Apple’s ad privacy change impact shows the power it wields over other industries

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  • In April, Apple released an update for iPhones that gave users the option of whether or not to block advertisers from using Device IDs.
  • Six months later, it’s clear that most iPhone users have opted out, and a feature called App Tracking Transparency is now posing challenges for companies from Snap to Facebook to Peloton.
  • While the changes have been marketed as a win for users, they are also benefiting Apple’s advertising.

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The impact of Apple’s privacy change in April is starting to show on other companies’ balance sheets, and it shows Apple has enormous power over industries unrelated to consumer electronics.

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In April, Apple released an update for iPhones with a new popup asking users if they wanted to allow apps on their phones to target the user for ads. iPhone owners can easily opt-out by tapping the button labeled “Ask App Not to Track.”

Six months later, it became clear that most iPhone users had opted-out, and the feature called App Tracking Transparency (ATT) is now posing challenges for companies ranging from Snap to Facebook to Peloton.

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The privacy feature has replaced the proxies of many mobile ads, especially those that confirm whether a purchase was made or downloaded.

Facebook’s parent company Meta warned last month that the adoption of the features has hit a “critical mass” and made its ads less effective at targeting attractive potential customers. Facebook said that its revenues would have grown sequentially in the September quarter if Apple hadn’t changed advertising. Instead, it remained flat.

Snap’s stock plunged last month after the sale came to light, which the company blamed on Apple’s privacy changes. Snap CEO Evan Spiegel said the privacy feature continued to pose a risk to the company’s fourth-quarter earnings, and the company said holiday-quarter sales would be about $1.18 billion — compared to $1.36 billion in Wall Street sales. is quite low. Time.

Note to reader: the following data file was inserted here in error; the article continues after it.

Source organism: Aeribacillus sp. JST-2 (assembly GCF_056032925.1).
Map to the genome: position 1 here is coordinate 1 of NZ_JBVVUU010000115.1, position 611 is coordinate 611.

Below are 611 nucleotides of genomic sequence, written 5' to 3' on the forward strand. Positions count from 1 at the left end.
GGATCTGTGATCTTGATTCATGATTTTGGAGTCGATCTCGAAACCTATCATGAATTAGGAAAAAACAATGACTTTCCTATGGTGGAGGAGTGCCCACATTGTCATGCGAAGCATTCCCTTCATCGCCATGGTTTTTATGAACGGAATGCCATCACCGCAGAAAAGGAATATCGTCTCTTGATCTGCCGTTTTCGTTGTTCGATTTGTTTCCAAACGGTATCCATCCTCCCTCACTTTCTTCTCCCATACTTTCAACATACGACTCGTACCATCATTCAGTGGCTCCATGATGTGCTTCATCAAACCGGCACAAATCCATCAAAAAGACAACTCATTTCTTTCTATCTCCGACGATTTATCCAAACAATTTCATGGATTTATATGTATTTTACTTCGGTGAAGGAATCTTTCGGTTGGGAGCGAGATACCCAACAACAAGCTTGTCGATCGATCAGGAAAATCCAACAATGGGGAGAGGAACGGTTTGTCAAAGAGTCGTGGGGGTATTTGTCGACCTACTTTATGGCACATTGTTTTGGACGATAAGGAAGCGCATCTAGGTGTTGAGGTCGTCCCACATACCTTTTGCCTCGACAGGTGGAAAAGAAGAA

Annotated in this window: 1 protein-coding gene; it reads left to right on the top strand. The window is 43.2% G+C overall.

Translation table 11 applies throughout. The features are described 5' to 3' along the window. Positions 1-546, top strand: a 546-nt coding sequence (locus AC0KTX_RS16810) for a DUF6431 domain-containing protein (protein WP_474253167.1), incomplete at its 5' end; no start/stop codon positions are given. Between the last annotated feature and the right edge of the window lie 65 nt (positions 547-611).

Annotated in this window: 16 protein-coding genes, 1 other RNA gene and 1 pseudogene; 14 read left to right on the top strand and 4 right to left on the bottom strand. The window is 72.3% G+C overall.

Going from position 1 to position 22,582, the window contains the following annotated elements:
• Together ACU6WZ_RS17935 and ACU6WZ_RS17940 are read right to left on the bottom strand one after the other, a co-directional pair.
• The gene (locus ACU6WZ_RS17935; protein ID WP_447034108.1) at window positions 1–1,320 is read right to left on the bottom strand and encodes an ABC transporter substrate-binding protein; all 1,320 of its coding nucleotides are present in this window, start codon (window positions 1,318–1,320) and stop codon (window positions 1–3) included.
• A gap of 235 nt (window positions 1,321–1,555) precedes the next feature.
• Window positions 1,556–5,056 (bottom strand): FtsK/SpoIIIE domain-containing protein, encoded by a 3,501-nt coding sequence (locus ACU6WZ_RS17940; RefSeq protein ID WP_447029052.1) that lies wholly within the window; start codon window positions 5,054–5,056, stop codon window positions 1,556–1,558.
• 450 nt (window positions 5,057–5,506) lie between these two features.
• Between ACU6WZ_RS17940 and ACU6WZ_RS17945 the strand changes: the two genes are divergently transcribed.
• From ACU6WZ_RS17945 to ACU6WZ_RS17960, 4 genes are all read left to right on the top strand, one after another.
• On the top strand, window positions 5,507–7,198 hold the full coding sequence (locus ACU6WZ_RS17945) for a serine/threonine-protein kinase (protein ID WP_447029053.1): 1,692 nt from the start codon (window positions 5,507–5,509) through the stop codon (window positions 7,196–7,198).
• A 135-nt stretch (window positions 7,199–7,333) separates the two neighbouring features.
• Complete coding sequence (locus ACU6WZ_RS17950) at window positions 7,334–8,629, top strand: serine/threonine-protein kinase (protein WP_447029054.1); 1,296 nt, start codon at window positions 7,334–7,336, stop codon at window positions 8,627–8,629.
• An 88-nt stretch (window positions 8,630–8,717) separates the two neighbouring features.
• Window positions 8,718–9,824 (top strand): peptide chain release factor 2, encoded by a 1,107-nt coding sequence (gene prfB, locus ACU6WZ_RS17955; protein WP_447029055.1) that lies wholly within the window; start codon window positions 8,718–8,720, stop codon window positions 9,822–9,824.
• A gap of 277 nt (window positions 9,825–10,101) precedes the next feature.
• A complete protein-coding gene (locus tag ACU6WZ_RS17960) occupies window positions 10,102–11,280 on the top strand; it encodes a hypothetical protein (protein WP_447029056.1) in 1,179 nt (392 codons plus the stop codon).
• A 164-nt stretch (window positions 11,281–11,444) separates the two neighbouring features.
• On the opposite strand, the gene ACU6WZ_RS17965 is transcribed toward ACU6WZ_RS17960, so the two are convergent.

Peloton, which is an advertiser and doesn’t sell ads, said last month that Apple’s privacy feature hurt user growth.

During an interview earlier this week, Apple CEO Tim Cook declined to comment on the feature’s impact on other companies, but said ATT was issued to let users choose what’s on their devices. it happens.

“All we’re doing is putting the power with the user. We’re not making the decision, we’re just prompting them to ask if they want to keep track of all the apps. And, Obviously, many of them are deciding no,” Cooke. said,

Cook said that if app developers have trust from users, a large percentage of them could allow Device ID tracking.

While the changes have been marketed as a win for users, they are also benefiting Apple’s advertising product, Apple Search Ads, which marketers are turning to for mobile ads driving app installations.

“We’ve actually seen a huge increase in Apple search ads market share,” said Shani Rosenfelder, head of content for AppsFlyer, an advertising measurement firm. “They have become the new number one player, and they have surpassed Facebook, which in the past dominated iOS.”

62% of iPhone owners are opting out

It took a few months for advertisers to start seeing the full effects of Apple’s changes as iPhone owners update their software.

The update splits iPhone users into two categories: those who opt-in to device tracking for ads, and those who don’t.

86% of iOS devices are running a recent enough version of the software to be presented with ATT prompts, according to October 1 report From AppsFlyer. Of those who see the pop-up, 38% are opting in, and 62% are opting out.

Users who opt-in have become even more valuable to advertisers, who can use the data they receive to fine-tune campaigns for users who opt-out, Rosenfelder said.

“We see media costs rising, especially for users who have consented to tracking, because they are really valuable,” Rosenfelder said.

Several companies have indicated through their earnings release that the ATT change is affecting them, but they remain optimistic that they can create replacements for Apple or new attribution systems using their own first-party data, and Can tune targeting with the data they have, such as purchase history or similar demographics.

Facebook, Snap and Peloton React

Facebook’s parent company Meta has been vocal about its opposition to the feature, which is sometimes targeted at the social networking company. For example, Cook specifically mentioned Facebook in a tweet Showing a picture of a privacy sign.

Facebook has responded by building its own systems inside the apps it makes, such as the ability to purchase products directly from Facebook, thereby reducing the need for third-party tracking.

Facebook CEO Mark Zuckerberg said, “As Apple changes making e-commerce and customer acquisition on the web less effective, solutions that allow large businesses to set up shop inside our apps are increasingly available to them.” will become attractive and important.”